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Harbor Vision Task Force

About the Harbor Vision Task Force

The Sierra Club Harbor Vision Task Force was founded in 2001 to explore ways in which the ports of Los Angeles and Long Beach can grow in volume while decreasing the negative environmental and social impacts of the port. The Sierra Club is committed to port capacity growth believing that well-managed port growth can provide the needed opportunity to improve the port.

At the same time, considering the massive negative impact of the ports on the environment, local communities and individuals most at risk from the port's pollution (longshore workers, truckers and children who live along the shipping corridors that fan out from the port), the Sierra Club is committed to the principle that there should be no further increase in the port's negative impact.

This means eliminating the total amount of pollution that the port directly and indirectly generates starting with a cap at the current level. It also means a halt to continued port sprawl, into nearby communities and in the harbor. As the port grows, it must get cleaner.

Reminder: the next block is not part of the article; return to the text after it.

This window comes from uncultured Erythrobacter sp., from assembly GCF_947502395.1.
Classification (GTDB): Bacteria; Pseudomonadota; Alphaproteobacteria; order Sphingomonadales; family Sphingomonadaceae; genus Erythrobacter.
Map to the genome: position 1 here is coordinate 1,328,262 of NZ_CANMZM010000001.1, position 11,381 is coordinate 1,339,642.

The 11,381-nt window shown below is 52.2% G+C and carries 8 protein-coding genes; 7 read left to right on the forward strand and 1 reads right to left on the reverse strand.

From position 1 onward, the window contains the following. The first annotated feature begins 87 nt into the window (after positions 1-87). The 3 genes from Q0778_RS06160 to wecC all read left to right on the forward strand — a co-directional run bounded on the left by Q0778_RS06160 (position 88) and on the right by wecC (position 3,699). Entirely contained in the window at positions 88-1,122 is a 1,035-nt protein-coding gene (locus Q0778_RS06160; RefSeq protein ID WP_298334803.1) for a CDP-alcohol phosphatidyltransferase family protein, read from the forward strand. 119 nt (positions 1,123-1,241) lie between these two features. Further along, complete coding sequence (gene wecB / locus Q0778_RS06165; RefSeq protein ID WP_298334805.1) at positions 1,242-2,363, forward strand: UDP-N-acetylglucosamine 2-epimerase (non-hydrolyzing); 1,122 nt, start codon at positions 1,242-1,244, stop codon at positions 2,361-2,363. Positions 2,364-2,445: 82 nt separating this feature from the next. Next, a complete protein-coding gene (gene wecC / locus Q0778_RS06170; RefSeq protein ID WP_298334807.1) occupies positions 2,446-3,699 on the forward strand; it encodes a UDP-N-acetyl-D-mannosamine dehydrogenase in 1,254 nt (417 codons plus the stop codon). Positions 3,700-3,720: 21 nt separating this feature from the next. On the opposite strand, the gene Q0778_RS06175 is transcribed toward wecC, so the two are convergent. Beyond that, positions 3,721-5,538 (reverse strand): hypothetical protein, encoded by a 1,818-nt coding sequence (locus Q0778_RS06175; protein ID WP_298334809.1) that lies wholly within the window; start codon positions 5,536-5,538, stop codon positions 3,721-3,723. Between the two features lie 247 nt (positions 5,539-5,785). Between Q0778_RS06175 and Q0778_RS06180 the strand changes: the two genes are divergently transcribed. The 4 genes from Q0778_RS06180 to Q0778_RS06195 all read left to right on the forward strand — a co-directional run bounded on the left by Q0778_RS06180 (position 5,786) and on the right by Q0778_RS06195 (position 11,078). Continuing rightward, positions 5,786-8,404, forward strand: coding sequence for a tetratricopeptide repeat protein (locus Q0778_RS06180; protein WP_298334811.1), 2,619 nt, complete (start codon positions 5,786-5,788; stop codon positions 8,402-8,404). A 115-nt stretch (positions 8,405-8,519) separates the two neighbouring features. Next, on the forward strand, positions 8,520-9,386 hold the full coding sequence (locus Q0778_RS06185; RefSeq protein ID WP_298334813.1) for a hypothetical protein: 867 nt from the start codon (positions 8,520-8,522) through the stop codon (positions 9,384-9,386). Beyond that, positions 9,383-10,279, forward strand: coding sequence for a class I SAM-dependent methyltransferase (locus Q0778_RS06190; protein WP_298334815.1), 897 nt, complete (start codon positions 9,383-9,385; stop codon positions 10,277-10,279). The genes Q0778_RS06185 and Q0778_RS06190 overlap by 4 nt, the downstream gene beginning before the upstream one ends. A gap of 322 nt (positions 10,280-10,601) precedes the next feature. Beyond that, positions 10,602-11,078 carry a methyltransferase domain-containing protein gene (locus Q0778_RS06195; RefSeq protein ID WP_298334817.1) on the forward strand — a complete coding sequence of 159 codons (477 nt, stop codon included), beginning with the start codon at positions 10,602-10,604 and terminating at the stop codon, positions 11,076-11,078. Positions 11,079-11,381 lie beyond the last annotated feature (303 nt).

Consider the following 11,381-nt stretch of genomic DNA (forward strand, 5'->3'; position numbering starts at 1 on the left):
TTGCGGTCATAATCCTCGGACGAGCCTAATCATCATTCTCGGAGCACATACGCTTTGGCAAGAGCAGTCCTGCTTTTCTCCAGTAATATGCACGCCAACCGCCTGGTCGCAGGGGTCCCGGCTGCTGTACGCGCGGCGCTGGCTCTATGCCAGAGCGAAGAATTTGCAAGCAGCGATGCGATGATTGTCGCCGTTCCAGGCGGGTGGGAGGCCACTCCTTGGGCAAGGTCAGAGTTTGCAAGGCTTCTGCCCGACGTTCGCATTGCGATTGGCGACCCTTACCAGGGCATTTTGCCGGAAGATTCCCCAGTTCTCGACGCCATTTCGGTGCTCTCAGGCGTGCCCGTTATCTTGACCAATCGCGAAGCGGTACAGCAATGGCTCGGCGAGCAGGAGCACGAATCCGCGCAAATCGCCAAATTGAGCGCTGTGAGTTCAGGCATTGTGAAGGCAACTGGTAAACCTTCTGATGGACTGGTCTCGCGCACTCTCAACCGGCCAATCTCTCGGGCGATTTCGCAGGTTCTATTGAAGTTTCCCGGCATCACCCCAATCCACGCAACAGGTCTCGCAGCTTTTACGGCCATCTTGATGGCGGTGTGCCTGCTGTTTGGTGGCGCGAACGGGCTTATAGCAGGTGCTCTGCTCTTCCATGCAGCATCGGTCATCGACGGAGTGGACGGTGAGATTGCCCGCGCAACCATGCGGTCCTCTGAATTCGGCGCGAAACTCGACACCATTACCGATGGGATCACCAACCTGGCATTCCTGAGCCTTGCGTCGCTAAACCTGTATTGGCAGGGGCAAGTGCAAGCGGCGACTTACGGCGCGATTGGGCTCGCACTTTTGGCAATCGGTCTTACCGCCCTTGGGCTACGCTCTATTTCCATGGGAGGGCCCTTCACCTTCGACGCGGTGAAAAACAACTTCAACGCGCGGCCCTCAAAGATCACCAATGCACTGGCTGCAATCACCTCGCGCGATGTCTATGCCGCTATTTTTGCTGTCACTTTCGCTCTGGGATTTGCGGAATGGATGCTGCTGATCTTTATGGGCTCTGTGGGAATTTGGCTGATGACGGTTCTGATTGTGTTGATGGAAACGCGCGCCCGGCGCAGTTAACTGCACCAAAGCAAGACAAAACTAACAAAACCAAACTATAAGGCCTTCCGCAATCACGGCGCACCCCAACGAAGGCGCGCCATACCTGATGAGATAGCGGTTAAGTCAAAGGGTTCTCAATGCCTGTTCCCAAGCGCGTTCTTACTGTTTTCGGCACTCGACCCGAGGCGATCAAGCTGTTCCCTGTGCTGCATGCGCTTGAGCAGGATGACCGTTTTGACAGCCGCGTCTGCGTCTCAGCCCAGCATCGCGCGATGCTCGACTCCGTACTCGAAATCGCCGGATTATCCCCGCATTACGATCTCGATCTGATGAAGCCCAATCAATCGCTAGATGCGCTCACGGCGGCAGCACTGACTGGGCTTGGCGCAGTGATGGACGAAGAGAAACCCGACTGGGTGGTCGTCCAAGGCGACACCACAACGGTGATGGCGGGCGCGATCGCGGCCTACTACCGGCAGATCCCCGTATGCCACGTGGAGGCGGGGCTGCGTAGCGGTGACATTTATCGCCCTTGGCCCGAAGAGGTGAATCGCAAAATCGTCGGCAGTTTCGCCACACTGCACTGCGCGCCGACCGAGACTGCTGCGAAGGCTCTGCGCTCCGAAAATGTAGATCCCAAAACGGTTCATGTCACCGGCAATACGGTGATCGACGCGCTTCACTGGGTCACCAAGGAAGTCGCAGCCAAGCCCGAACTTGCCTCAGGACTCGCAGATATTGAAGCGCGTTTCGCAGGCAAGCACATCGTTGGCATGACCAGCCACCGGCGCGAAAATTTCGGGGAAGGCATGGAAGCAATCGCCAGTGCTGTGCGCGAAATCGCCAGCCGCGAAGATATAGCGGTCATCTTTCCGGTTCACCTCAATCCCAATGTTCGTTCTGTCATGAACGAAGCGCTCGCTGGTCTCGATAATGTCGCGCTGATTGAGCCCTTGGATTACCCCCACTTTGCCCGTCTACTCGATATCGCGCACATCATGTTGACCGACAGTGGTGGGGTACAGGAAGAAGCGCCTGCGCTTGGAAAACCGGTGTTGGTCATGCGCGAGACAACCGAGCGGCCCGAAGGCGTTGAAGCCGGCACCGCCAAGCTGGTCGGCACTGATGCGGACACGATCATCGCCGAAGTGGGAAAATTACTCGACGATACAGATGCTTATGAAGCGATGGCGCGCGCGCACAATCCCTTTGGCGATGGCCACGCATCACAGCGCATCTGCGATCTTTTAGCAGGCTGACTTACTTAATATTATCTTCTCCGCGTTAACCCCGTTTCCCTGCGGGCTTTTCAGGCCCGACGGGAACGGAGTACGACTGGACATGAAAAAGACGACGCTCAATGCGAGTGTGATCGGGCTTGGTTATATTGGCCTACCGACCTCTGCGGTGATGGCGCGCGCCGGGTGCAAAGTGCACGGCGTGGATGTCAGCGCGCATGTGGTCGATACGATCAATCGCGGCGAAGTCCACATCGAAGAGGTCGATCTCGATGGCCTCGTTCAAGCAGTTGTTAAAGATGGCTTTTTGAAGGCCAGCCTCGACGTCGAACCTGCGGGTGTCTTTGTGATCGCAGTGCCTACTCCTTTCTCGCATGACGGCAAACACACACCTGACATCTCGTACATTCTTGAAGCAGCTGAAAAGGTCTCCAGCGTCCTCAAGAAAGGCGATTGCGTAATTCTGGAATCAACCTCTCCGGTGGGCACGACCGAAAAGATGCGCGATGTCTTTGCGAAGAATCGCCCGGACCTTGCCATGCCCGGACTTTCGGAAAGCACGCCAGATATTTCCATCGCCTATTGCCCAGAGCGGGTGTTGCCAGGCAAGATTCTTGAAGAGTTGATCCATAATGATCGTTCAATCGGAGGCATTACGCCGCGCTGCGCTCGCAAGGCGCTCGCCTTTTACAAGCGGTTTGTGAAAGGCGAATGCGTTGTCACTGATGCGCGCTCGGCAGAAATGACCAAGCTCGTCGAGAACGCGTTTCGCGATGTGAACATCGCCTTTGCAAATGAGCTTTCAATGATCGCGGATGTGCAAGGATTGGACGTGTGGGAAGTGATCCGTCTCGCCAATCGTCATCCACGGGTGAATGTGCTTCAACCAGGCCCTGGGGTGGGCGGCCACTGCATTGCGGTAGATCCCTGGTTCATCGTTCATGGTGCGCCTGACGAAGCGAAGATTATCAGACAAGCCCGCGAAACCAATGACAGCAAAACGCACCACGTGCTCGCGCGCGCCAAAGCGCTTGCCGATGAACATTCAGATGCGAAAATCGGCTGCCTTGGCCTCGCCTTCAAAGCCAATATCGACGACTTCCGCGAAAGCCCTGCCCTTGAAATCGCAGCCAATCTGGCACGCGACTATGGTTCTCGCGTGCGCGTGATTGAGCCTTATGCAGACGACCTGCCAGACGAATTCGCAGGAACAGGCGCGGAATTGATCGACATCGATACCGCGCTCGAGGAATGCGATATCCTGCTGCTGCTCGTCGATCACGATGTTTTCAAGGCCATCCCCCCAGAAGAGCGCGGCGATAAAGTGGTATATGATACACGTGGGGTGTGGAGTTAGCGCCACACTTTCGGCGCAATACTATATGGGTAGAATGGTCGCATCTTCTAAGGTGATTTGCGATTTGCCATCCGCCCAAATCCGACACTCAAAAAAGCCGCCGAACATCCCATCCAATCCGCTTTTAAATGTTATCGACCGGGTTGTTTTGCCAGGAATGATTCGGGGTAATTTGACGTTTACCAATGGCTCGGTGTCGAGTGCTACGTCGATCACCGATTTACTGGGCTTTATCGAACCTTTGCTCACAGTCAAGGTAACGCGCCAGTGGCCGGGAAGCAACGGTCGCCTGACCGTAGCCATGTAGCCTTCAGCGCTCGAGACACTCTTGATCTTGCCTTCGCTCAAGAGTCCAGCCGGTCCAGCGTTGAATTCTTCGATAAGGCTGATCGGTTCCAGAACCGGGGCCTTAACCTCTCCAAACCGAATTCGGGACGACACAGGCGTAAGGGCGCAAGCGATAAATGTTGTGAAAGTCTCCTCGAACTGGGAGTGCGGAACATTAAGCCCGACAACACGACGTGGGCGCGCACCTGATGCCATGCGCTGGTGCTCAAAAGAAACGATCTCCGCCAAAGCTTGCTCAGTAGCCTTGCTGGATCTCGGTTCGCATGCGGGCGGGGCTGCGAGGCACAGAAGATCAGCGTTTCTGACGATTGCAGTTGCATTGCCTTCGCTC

Further, it means working aggressively toward a future that reduces the port's negative impact to as close to zero as possible by using modern technology and management techniques.

Also, to the extent that port modernization will of necessarily change the nature of the labor positions that service the port, it means protecting labor continuity. When technology causes new jobs to replace old jobs, workers in the outgoing jobs should have the first opportunity to be retrained and take on the incoming jobs. Nor should worker compensation, safety or labor organization be compromised in the process. If any changes cause net loss in the number of positions, a "just transitions" strategy must be used.

We believe that by working to establish a plan for a model facility in the nation's busiest port and the world's third busiest, we are laying groundwork that can be used to modernize all ports. We recognize that the completion of a model port plan will require national and international cooperation.

Today's port is a great environmental and economic liability to Southern California and neighboring communities. If we do not take aggressive positions to modernize our ports, we can expect severe infrastructure, health, environmental and labor problems to develop around older technologies and practices that are not up to the contemporary challenges posed by expanded shipping.

If we do work aggressively, we believe a model port implementation will benefit the community, labor, the environment, national security and the shippers who ultimately drive port expansion.

If you’d like to get involved with the work of this Task Force, contact Gabrielle Weeks [gweeks (at) angeles.sierraclub.org] or Angelica Gonzalez [angelica.gonzalez (at) sierraclub.org].